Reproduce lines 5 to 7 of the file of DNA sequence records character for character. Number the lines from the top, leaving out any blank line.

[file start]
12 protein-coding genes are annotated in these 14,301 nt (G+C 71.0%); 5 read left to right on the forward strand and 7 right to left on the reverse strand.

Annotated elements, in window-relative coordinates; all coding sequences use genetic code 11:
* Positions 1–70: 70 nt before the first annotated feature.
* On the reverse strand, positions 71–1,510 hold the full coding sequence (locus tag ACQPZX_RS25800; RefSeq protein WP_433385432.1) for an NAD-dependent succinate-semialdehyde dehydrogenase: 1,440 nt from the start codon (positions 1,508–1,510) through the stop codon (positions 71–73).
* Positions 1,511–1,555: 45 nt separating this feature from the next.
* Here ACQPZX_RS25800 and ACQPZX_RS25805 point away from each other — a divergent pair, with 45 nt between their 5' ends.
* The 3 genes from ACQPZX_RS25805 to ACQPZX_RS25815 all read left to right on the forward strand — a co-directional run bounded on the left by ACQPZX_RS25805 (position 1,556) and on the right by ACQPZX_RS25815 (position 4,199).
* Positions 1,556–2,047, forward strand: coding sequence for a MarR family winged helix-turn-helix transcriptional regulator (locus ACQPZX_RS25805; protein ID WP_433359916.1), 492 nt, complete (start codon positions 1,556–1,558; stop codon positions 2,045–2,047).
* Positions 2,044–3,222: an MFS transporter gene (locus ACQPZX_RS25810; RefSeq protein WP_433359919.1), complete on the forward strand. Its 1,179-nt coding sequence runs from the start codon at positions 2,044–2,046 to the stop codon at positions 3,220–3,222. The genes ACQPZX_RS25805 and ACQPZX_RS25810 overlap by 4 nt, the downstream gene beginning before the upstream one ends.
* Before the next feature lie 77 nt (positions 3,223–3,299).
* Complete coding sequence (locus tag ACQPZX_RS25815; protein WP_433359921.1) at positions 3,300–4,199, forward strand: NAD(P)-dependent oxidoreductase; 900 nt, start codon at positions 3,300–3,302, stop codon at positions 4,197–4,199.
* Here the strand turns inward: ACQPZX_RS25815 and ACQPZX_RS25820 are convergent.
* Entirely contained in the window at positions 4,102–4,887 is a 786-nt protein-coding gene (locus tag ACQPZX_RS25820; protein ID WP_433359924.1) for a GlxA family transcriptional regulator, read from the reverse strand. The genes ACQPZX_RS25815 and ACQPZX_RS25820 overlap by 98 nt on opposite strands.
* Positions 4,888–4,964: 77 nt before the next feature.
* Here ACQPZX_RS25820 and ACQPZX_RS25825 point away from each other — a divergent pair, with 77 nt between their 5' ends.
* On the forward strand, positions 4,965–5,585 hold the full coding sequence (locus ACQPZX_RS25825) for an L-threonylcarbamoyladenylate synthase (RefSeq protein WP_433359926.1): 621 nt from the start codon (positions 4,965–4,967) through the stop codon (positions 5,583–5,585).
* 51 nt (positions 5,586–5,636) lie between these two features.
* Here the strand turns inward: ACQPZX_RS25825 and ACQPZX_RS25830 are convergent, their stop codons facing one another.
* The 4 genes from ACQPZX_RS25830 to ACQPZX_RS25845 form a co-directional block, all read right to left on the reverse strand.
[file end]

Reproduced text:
* Positions 1,511–1,555: 45 nt separating this feature from the next.
* Here ACQPZX_RS25800 and ACQPZX_RS25805 point away from each other — a divergent pair, with 45 nt between their 5' ends.
* The 3 genes from ACQPZX_RS25805 to ACQPZX_RS25815 all read left to right on the forward strand — a co-directional run bounded on the left by ACQPZX_RS25805 (position 1,556) and on the right by ACQPZX_RS25815 (position 4,199).